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RMS Leinster - Relatives Visit Site of Sinking 100 Years After Tragedy

10th October 2018
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On the centenary anniversary of the sinking of RMS Leinster, relatives from the disaster carried out wreath-laying ceremony at the wreck site off the Kish Bank this morning. AFLOAT adds the relatives where on board excursion vessel St. Bridget having departed Dun Laoghaire Harbour and escorted by LE Orla and local RNLI lifeboat Anna Livia. This afternoon a second boat trip will bring more relatives to the scene of the single-worst maritime tragedy on the Irish Sea. On the centenary anniversary of the sinking of RMS Leinster, relatives from the disaster carried out wreath-laying ceremony at the wreck site off the Kish Bank this morning. AFLOAT adds the relatives where on board excursion vessel St. Bridget having departed Dun Laoghaire Harbour and escorted by LE Orla and local RNLI lifeboat Anna Livia. This afternoon a second boat trip will bring more relatives to the scene of the single-worst maritime tragedy on the Irish Sea. Photo: Paul Sherwood

#rmsLeinster - Today, relatives of those who were on RMS Leinster when it was sunk by a German submarine 100 years ago (during WWI) have visited the site of the sinking.

The mail boat writes The Irish Times was torpedoed by a German submarine, the UB-123, off the Kish Lighthouse on October 10th, 1918. More than 550 people were killed making it the worst maritime disaster on the Irish Sea.

It also had international implications. Following the sinking, the US President Woodrow Wilson refused to give a hearing to the German Government which was looking for an armistice. He cited the sinking of passenger ships as a reason for his refusal.

Relatives of those on board threw carnations and wreaths at the exact spot where the sinking took place near the Kish lighthouse which is 12 kilometres out to sea.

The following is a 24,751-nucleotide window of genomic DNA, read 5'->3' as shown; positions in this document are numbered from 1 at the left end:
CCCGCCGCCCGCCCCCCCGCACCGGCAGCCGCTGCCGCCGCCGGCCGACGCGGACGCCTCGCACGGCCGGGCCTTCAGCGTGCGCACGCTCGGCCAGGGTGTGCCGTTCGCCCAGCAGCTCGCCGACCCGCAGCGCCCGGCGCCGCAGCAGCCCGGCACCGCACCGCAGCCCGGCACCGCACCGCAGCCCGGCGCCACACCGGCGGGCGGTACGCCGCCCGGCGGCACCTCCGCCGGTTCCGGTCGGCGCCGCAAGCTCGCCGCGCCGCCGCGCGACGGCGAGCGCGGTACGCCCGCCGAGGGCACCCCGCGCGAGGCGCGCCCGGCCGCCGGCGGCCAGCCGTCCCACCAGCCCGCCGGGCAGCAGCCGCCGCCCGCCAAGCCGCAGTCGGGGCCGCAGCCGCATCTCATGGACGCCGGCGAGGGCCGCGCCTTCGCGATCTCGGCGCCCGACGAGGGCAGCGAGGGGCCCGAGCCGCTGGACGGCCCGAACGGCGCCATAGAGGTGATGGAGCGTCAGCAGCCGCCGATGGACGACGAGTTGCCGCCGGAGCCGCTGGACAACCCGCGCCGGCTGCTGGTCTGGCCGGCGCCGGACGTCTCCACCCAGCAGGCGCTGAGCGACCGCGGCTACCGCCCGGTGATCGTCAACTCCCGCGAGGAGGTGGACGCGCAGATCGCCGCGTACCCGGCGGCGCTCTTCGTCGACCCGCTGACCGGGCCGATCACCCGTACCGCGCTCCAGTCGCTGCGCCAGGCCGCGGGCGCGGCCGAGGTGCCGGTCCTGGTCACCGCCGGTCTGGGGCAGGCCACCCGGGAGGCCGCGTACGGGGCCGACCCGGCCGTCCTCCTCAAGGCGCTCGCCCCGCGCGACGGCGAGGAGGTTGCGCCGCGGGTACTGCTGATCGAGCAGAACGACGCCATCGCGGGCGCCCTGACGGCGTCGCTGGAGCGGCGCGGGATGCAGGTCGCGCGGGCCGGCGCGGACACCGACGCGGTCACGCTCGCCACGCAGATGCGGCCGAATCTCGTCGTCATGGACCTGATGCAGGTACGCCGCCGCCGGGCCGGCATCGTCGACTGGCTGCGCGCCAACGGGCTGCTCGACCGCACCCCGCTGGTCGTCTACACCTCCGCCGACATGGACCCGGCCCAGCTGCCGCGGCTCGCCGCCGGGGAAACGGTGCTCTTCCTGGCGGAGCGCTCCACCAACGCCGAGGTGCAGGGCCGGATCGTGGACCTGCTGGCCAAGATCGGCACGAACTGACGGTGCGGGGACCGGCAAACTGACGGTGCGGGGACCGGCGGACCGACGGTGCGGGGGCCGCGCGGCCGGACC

The boat (St.Bridget) bringing the relatives was escorted by the naval ship, the LE Orla and as Afloat adds the local lifeboat RNLB Anna Livia but no coastguard vessel. 

For more on the centenary anniversary of the sinking click here including the Stena Line ferry as Afloat.ie reported yesterday. Originally in the planning of the centenary day, the ferry Stena Superfast X was to make a special diversion sail-past off Dun Laoghaire Harbour to coincide with the State ceremony ashore. 

The Stena Superfast X, however, today during a routine crossing from Holyhead this morning paid a salute to the victims near the wreck site when entering Dublin Bay. 

Published in Dublin Bay
Jehan Ashmore

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Jehan Ashmore

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Jehan Ashmore is a marine correspondent, researcher and photographer, specialising in Irish ports, shipping and the ferry sector serving the UK and directly to mainland Europe. Jehan also occasionally writes a column, 'Maritime' Dalkey for the (Dalkey Community Council Newsletter) in addition to contributing to UK marine periodicals. 

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